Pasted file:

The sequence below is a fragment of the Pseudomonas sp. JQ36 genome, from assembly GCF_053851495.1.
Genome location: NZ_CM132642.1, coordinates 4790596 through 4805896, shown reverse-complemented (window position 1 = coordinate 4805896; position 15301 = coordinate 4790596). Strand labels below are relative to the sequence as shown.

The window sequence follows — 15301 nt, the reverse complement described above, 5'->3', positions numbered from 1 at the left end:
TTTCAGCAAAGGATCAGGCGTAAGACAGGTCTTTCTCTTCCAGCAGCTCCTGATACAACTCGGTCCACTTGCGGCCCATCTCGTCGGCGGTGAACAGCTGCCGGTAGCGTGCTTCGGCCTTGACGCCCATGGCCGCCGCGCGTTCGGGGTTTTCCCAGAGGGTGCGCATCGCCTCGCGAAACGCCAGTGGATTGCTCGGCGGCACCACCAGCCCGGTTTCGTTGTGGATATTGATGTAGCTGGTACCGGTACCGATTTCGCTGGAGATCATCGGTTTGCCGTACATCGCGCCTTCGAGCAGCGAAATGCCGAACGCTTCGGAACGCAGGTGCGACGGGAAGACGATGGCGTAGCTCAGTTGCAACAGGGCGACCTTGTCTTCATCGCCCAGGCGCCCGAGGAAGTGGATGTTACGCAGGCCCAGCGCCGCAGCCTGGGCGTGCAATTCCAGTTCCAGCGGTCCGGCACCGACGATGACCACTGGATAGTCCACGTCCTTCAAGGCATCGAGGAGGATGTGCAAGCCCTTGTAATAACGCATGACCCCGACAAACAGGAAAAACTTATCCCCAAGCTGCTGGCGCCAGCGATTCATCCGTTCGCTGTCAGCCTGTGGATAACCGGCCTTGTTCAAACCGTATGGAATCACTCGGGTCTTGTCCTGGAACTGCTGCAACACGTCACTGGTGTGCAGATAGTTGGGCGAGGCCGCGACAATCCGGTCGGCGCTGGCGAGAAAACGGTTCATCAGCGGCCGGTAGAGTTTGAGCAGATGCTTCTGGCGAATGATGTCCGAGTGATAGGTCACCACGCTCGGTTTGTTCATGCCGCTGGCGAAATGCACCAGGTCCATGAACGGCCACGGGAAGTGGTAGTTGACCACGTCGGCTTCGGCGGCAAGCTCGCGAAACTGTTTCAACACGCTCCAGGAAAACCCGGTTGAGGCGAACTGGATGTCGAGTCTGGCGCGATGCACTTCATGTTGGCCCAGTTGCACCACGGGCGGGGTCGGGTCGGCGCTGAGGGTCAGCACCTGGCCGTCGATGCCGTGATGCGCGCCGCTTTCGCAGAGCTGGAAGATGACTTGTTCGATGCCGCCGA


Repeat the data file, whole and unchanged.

The sequence below is a fragment of the Pseudomonas sp. JQ36 genome, from assembly GCF_053851495.1.
Genome location: NZ_CM132642.1, coordinates 4790596 through 4805896, shown reverse-complemented (window position 1 = coordinate 4805896; position 15301 = coordinate 4790596). Strand labels below are relative to the sequence as shown.

The window sequence follows — 15301 nt, the reverse complement described above, 5'->3', positions numbered from 1 at the left end:
TTTCAGCAAAGGATCAGGCGTAAGACAGGTCTTTCTCTTCCAGCAGCTCCTGATACAACTCGGTCCACTTGCGGCCCATCTCGTCGGCGGTGAACAGCTGCCGGTAGCGTGCTTCGGCCTTGACGCCCATGGCCGCCGCGCGTTCGGGGTTTTCCCAGAGGGTGCGCATCGCCTCGCGAAACGCCAGTGGATTGCTCGGCGGCACCACCAGCCCGGTTTCGTTGTGGATATTGATGTAGCTGGTACCGGTACCGATTTCGCTGGAGATCATCGGTTTGCCGTACATCGCGCCTTCGAGCAGCGAAATGCCGAACGCTTCGGAACGCAGGTGCGACGGGAAGACGATGGCGTAGCTCAGTTGCAACAGGGCGACCTTGTCTTCATCGCCCAGGCGCCCGAGGAAGTGGATGTTACGCAGGCCCAGCGCCGCAGCCTGGGCGTGCAATTCCAGTTCCAGCGGTCCGGCACCGACGATGACCACTGGATAGTCCACGTCCTTCAAGGCATCGAGGAGGATGTGCAAGCCCTTGTAATAACGCATGACCCCGACAAACAGGAAAAACTTATCCCCAAGCTGCTGGCGCCAGCGATTCATCCGTTCGCTGTCAGCCTGTGGATAACCGGCCTTGTTCAAACCGTATGGAATCACTCGGGTCTTGTCCTGGAACTGCTGCAACACGTCACTGGTGTGCAGATAGTTGGGCGAGGCCGCGACAATCCGGTCGGCGCTGGCGAGAAAACGGTTCATCAGCGGCCGGTAGAGTTTGAGCAGATGCTTCTGGCGAATGATGTCCGAGTGATAGGTCACCACGCTCGGTTTGTTCATGCCGCTGGCGAAATGCACCAGGTCCATGAACGGCCACGGGAAGTGGTAGTTGACCACGTCGGCTTCGGCGGCAAGCTCGCGAAACTGTTTCAACACGCTCCAGGAAAACCCGGTTGAGGCGAACTGGATGTCGAGTCTGGCGCGATGCACTTCATGTTGGCCCAGTTGCACCACGGGCGGGGTCGGGTCGGCGCTGAGGGTCAGCACCTGGCCGTCGATGCCGTGATGCGCGCCGCTTTCGCAGAGCTGGAAGATGACTTGTTCGATGCCGCCGA